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Meshulam Shraga Fybl Mitevski ( 1903- 1929)

Meshulam was the son of Ben Zion, the Rabbi of Lebadove, who was killed in 1905 when Meshulam was only 2 years old. The father was well known and wroth Bnai Zion.
Meshulam came to Eretz Israel and was a student of the Hebron Yeshiva. He was killed in the 1929 massacre
Slabodka yeshiva , also known as Knesses Yisroel, and later as Hebron Yeshiva or Yeshivas Hevron....A 1924 edict requiring enlistment in the military or supplementary secular studies in the yeshiva led a large number of its students to relocate to Hebron under Rabbi Finkel's leadership, and the yeshiva was then headed by Rabbi Finkels' son in law; Rabbi Yitzchok Isaac Sher. Hebron was chosen over Jerusalem to avoid the influence of the conservative old yishuv.

All officials in the Hebron civil administration were Arabs. Of its 40 policemen, only one was a Jew. Raymond Cafferata, the Assistant District Superintendent of the Palestine Police Force, had at his command 18 mounted policemen and 15 on foot, of whom 11 were elderly men in poor physical condition. On the early afternoon of Friday, August 23, upon hearing from car-drivers of fighting in Jerusalem, Cafferata deployed special pickets to report any unusual movement from the city and issued a request to headquarters for reinforcements. Intending to travel to Jerusalem, a crowd of 700 gathered at the city's central bus station, and one man gave a speech. Cafferata addressed the crowd, trying to calm them by denying anything happened in Jerusalem. He then took eight mounted officers to patrol the Jewish homes, where he encountered the city's Rabbi, Yaakov Yosef Slonim. The Rabbi pleaded with him for protection, while he came under a hail of stones from an Arab crowd. Cafferata told him and other Jews he came across to return to stay in their homes. After the Rabbi had obliged, Cafferata tried to disperse the crowd using clubs. [2]

At 4:00 pm, an Arab crowd began gathering outside the Hebron Yeshiva and throwing stones through the windows. Only two people were inside, a student and the sexton. Upon being hit, the student tried to leave to find himself facing the Arab crowd, who grabbed him and stabbed him to death; the sexton survived by hiding in a well. Some hours later a group of mukhtars came to Cafferata. Cafferata attempted to get the mukhtars to assume responsibility for law and order, and asked for reinforcements. Some hours later a group of regional mukhtars came to Cafferata, and they relayed that the Mufti had told them to take action or be fined due to the 'Jewish slaughter of Arabs' in Jerusalem. Raymond Cafferata promised that all was well and bid them return to their villages and stay there. He slept in his office that night. [2]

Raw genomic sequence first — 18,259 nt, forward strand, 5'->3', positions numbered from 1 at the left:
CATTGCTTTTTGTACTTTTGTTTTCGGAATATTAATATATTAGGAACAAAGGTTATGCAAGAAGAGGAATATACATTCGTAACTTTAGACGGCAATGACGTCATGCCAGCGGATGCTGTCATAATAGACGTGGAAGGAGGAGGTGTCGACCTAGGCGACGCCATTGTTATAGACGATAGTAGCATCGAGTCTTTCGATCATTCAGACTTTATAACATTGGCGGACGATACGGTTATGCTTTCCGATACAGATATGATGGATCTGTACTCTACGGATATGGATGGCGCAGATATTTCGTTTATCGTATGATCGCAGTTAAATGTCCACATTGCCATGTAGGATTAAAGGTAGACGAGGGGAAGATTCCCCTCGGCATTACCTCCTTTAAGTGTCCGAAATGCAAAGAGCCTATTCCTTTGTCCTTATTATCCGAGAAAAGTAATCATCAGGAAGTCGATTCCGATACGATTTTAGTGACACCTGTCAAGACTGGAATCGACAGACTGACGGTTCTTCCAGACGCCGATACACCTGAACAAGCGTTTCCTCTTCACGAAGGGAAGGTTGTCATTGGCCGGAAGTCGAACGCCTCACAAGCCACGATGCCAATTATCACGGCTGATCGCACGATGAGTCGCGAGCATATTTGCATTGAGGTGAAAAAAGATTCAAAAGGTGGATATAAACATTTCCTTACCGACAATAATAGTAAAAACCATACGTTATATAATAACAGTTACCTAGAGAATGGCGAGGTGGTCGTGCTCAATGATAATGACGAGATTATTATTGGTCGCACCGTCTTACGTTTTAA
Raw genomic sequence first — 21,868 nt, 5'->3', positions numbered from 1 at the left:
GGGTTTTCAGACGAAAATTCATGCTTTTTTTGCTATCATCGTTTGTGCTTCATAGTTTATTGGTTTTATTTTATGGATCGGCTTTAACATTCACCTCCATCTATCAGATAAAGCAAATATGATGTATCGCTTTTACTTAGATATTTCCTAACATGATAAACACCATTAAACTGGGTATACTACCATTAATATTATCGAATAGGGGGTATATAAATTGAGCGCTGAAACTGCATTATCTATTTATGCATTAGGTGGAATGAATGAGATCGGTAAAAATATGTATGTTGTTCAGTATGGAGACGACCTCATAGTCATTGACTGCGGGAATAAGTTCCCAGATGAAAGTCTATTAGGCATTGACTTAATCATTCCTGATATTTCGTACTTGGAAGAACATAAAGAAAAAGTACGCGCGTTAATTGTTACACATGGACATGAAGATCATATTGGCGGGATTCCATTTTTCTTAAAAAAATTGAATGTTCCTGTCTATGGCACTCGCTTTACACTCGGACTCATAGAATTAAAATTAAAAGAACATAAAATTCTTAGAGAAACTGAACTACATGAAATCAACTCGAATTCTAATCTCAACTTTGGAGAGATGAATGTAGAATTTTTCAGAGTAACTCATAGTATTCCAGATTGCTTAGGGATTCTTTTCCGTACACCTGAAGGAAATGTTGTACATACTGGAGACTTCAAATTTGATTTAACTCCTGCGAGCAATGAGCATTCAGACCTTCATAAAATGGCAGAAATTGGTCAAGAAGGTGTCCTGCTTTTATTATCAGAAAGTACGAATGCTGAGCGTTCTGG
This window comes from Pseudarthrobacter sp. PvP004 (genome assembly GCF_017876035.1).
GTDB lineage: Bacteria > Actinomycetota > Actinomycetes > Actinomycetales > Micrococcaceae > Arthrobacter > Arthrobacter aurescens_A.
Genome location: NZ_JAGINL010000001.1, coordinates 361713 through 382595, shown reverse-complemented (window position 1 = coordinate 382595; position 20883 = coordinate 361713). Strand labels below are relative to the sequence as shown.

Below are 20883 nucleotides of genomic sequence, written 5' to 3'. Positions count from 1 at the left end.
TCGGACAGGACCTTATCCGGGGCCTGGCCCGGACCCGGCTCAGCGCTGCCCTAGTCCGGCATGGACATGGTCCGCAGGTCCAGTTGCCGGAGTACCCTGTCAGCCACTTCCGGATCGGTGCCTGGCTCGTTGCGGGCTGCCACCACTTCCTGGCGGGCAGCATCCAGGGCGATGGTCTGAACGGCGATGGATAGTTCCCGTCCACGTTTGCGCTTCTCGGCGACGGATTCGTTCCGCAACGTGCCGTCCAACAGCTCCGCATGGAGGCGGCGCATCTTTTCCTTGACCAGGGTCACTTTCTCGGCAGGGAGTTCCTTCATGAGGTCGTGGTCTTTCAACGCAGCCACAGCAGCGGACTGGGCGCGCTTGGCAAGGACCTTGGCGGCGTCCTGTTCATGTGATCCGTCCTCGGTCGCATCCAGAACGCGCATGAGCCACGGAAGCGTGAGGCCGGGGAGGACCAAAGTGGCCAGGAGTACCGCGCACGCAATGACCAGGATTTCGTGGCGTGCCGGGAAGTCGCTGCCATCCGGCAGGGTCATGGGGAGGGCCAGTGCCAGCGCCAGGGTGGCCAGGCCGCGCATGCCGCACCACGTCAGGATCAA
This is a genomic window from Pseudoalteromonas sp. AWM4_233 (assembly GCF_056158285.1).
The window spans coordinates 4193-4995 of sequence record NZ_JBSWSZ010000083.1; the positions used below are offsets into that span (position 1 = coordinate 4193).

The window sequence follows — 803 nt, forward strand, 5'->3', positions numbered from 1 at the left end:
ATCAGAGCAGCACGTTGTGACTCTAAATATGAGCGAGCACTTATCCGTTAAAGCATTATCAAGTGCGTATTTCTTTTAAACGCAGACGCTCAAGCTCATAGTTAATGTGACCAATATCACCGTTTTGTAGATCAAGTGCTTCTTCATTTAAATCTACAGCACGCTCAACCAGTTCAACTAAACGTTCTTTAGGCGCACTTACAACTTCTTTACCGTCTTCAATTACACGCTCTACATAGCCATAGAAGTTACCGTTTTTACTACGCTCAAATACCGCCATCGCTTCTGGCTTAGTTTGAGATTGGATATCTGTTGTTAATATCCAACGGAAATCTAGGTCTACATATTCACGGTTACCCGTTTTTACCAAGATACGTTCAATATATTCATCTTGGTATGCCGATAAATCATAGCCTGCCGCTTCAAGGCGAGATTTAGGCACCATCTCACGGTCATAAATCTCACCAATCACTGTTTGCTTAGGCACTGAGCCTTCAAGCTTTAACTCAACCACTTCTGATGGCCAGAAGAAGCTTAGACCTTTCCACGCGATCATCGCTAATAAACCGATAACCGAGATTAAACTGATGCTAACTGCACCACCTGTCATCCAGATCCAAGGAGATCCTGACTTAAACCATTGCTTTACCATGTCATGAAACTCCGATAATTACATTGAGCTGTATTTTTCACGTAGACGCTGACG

Early the following Saturday morning, a crowd armed with staves and axes appeared in the streets and killed two Jewish boys, one stoned to death and the other stabbed. Cafferata shot two of the mob and emptied his revolver into the crowd, but his saddle slipped and he fell to the ground, whereupon the crowd began attacking every Jewish house. Cafferata instructed his men to fetch rifles and to open fire, which they did, dispersing a portion of the crowd, but some of the remaining rioters, shouting "on to the Ghetto", managed to break through the pickets. Cafferata continued shooting, hitting many of the rioters, but his efforts were in vain; repeated calls for reinforcements from Jerusalem, Jaffa and Gaza did not produce help in time. Both Jewish and Arab businesses in the Bazaar were looted. [4] A consignment of police was sent from Jerusalem but was delayed by other violence on the way to Hebron and arrived hours too late. This later became the source of considerable acrimony. [2]

A man reflecting on the aftermath of the pogrom

Cafferata testified to the Commission of Enquiry in Jerusalem on 7 November that he had seen an Arab cutting a child's head with an axe. Behind him was an ex-police-constable standing over a woman with a dagger in his hand. Cafferata shot the assailant, who shouted "Your Honor, I am a policeman". The Times reported Cafferata's evidence to the Commission that "until the arrival of British police it was impossible to do more than keep the living Jews in the hospital safe and the streets clear [because he] was the only British officer or man in Hebron, a town of 20,000". [5]

Many Jews survived by hiding in their Arab neighbors' houses, while others survived by taking refuge in the British police station at Beit Romano on the outskirts of the city. The surviving Jews were later evacuated to Jerusalem. One third of the killed were students of the Hebron yeshiva. After the massacre, the remainder of the yeshiva was also moved to Jerusalem. [2]